• The BBC revealed on Wednesday they will end their Open coverage early
  • The 2016 Open at Royal Troon will now be broadcast live on Sky Sports
  • The BBC decided to broadcast only half of the final round of the 2015 Open

Derek Lawrenson for the Daily Mail

Did we really expect anything else but an inglorious surrender and an abject retreat to the margins? Sixty years of live coverage of The Open and they give it up without so much as a last goodbye on screen, never mind a fabulous last hurrah.

From the moment it was announced earlier this year that the BBC would be ending their live commitment with the 2016 edition at Royal Troon, the suspicion was they would try to weasel out of the final year. And so it has come to pass.

The statement from Barbara Slater, BBC sport director, could hardly have sounded less sincere. It read: ‘In light of financial developments, the choice to amend the current contract was a pragmatic one. We know that many fans are unhappy and in an ideal world the BBC would still be the home of live coverage of The Open.’ 

Zach Johnson lifted the Claret Jug at St Andrews after winning the final Open to be shown live by the BBC

Zach Johnson lifted the Claret Jug at St Andrews after winning the final Open to be shown live by the BBC

Hazel Irvine  and Peter Alliss were the faces of live golf for the BBC, which has given up The Open

Hazel Irvine and Peter Alliss were the faces of live golf for the BBC, which has given up The Open

Alliss has been the voice of live golf on the BBC since 1978, and first worked for the corporation in 1961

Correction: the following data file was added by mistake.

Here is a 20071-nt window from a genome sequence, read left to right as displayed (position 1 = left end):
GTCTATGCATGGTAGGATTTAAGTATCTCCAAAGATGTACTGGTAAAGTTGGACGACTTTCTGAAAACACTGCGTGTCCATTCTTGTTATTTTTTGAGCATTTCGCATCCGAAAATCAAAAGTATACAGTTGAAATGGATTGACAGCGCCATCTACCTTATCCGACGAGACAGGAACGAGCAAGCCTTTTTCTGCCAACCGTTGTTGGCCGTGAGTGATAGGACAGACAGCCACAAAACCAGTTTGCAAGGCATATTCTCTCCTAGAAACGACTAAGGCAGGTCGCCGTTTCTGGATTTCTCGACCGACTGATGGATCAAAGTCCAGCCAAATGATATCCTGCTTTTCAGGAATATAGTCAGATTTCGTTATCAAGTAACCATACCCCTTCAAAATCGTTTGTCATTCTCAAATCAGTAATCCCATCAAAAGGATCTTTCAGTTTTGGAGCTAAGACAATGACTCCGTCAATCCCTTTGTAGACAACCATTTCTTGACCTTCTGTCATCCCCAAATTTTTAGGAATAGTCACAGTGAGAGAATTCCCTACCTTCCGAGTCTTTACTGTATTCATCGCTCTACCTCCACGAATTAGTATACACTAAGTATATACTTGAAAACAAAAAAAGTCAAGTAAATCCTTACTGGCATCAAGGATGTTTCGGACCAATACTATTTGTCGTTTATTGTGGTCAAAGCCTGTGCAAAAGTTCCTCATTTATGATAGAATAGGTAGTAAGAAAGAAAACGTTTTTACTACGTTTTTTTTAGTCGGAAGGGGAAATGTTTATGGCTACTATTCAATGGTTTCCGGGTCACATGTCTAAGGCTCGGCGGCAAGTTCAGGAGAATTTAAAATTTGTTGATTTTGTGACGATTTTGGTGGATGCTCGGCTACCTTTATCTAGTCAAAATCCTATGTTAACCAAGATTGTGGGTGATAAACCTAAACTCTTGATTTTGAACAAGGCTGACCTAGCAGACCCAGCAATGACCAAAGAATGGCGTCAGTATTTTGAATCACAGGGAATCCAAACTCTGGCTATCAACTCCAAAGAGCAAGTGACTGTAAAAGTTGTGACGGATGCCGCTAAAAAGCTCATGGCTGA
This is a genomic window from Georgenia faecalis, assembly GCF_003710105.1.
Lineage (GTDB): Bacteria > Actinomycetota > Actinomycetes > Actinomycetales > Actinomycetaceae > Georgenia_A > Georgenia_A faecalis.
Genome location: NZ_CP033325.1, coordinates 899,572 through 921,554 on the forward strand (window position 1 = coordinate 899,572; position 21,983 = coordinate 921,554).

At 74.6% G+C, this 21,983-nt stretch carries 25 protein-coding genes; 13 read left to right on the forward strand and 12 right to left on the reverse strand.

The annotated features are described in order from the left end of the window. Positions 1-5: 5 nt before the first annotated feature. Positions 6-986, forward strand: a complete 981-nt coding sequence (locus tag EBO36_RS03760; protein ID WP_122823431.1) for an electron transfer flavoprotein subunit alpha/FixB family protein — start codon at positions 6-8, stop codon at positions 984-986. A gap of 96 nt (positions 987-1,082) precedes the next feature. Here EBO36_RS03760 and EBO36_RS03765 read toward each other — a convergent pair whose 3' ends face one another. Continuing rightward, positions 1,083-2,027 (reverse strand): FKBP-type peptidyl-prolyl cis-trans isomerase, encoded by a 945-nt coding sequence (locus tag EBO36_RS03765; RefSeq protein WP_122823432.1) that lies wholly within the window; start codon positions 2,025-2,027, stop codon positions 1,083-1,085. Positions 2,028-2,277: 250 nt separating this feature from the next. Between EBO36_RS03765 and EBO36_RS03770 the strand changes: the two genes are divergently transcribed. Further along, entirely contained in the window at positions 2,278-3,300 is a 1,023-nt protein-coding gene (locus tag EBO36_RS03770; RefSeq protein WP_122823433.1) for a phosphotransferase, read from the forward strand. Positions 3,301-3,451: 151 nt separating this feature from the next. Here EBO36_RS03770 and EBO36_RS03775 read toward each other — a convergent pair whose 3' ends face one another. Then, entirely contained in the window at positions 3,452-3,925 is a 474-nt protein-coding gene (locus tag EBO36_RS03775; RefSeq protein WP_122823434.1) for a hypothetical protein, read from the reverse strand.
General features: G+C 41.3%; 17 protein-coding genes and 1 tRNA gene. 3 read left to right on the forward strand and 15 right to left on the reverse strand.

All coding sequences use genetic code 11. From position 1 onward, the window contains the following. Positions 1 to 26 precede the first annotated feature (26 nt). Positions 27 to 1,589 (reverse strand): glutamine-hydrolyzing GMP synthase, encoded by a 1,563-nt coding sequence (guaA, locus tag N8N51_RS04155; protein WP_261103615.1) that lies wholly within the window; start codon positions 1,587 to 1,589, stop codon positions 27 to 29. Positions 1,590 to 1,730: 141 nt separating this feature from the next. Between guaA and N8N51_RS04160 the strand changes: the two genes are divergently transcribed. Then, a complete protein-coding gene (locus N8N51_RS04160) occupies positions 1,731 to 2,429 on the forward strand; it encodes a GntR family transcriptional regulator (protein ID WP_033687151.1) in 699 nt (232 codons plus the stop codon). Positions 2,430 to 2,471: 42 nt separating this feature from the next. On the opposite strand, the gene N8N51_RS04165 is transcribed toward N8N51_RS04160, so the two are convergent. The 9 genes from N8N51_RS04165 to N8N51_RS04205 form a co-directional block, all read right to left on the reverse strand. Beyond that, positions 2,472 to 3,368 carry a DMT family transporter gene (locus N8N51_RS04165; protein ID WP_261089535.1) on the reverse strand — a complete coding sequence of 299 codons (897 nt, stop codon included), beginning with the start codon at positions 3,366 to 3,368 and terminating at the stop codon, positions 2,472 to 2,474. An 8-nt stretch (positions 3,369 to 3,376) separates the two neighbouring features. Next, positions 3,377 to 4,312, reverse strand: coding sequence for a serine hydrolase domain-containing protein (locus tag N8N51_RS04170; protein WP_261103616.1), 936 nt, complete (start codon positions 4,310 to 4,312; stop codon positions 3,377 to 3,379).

Alliss has been the voice of live golf on the BBC since 1978, and first worked for the corporation in 1961

On the BBC sport website on Wednesday there was a headline about the ‘intoxicating rivalry’ at the top of the world game. Just not intoxicating enough to show any of it live.

Ironically, the absence of virtually any live coverage of golf on terrestrial free-to-air television in this country comes against a backdrop of The Open making the opposite journey in America. For the last few years it has been shown on ESPN, Sky’s equivalent in the US, but from 2017 it will be broadcast by the mighty NBC, in conjunction with the Golf Channel.

As it happens, I played golf on Tuesday with one of their head honchos, who could hardly have been more enthusiastic about the deal. In Britain, there will be one solitary weekend of live play from the Masters. In America, there are 40 weekends of live play for anyone to enjoy without the need of a subscription. How on earth can there be such a disparity? 

When the announcement was made earlier this year I laid the blame equally on the BBC and the Royal & Ancient Golf Club and assigned a plague on both their houses. But it’s pretty clear now I was far too harsh on the R&A. The recently retired chief executive Peter Dawson’s strident defence — ‘Believe me, if you knew what I know, you’d have signed exactly the same deal’ — now carries a startling ring of truth.